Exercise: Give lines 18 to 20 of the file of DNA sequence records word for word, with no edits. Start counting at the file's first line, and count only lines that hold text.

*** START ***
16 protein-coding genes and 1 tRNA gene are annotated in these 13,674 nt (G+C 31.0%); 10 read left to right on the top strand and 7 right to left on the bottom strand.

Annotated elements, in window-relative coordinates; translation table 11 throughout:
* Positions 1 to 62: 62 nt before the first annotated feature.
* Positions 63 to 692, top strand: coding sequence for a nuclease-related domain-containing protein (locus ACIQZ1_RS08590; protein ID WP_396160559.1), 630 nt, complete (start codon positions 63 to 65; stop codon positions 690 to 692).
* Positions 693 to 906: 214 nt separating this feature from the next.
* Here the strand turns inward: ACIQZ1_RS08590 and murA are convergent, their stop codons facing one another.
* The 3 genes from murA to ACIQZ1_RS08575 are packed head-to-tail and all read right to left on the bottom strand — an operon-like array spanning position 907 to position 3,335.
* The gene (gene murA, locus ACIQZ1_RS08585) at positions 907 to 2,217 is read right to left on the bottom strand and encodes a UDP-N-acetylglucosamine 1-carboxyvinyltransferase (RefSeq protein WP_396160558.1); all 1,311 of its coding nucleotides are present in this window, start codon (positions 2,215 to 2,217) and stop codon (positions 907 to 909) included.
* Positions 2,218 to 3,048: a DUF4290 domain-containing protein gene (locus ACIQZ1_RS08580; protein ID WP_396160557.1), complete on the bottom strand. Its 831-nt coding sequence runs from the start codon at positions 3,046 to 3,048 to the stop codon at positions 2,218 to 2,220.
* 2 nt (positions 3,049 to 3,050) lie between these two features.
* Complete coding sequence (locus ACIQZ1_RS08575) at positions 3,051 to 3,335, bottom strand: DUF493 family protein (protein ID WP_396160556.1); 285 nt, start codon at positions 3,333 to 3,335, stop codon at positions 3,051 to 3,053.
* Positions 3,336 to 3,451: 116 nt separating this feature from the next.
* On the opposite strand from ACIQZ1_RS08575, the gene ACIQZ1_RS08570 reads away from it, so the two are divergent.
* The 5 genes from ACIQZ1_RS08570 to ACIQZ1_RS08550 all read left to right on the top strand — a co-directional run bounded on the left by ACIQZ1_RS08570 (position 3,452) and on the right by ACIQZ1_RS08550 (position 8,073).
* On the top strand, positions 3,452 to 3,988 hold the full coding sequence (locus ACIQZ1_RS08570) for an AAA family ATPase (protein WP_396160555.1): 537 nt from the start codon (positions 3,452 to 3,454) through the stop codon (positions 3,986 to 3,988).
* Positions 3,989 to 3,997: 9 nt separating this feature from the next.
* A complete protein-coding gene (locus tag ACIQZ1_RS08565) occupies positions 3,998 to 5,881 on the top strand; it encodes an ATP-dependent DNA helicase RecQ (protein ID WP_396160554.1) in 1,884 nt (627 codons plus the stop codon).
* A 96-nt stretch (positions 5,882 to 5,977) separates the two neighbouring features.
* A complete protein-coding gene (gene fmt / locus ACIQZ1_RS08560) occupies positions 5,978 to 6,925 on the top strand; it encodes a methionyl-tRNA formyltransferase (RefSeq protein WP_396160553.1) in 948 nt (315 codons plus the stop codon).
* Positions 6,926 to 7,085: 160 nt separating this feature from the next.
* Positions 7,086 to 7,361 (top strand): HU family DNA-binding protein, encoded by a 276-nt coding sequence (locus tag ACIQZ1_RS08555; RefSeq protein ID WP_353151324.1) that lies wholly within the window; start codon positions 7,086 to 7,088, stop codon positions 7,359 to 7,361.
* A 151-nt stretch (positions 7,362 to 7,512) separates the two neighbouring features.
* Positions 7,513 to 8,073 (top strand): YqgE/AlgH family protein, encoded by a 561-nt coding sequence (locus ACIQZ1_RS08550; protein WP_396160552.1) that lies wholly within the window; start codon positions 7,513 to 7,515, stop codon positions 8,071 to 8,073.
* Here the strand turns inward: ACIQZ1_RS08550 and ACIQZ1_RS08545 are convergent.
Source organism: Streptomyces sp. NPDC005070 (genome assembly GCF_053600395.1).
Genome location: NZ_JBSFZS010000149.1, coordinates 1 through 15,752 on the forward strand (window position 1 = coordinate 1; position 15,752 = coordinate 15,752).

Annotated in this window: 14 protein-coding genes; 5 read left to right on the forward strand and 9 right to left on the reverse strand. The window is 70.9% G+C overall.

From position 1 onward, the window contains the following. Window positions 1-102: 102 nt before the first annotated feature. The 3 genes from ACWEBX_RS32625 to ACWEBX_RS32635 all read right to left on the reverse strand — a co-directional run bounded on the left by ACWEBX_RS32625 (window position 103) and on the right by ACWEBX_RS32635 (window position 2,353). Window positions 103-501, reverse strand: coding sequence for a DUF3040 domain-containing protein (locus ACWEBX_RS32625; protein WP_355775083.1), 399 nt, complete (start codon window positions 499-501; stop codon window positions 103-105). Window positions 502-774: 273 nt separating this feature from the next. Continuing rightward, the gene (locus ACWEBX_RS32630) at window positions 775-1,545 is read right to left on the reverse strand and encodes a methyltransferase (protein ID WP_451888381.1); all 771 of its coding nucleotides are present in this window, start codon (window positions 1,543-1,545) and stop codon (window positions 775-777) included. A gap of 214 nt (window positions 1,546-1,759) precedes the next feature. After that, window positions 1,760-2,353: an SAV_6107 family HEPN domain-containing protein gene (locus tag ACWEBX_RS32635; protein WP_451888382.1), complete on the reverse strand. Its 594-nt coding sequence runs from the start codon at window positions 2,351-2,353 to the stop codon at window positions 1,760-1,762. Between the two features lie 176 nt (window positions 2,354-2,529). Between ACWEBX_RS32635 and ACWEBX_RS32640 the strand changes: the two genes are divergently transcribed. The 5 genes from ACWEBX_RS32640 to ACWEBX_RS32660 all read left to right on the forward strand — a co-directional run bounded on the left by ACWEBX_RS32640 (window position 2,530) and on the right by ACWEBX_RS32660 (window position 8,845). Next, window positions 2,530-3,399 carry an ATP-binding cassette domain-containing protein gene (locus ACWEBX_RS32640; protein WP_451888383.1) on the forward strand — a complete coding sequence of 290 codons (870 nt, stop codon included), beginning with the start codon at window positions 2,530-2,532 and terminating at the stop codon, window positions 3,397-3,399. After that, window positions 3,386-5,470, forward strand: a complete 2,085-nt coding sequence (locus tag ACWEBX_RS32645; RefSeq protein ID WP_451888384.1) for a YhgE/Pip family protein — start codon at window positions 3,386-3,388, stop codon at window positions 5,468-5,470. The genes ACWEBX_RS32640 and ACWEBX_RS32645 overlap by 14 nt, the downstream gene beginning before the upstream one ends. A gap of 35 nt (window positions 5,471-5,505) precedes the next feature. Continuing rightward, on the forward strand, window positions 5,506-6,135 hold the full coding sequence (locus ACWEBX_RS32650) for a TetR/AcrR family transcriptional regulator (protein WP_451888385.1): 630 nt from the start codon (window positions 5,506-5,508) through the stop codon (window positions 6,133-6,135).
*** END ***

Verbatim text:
* A 96-nt stretch (positions 5,882 to 5,977) separates the two neighbouring features.
* A complete protein-coding gene (gene fmt / locus ACIQZ1_RS08560) occupies positions 5,978 to 6,925 on the top strand; it encodes a methionyl-tRNA formyltransferase (RefSeq protein WP_396160553.1) in 948 nt (315 codons plus the stop codon).
* Positions 6,926 to 7,085: 160 nt separating this feature from the next.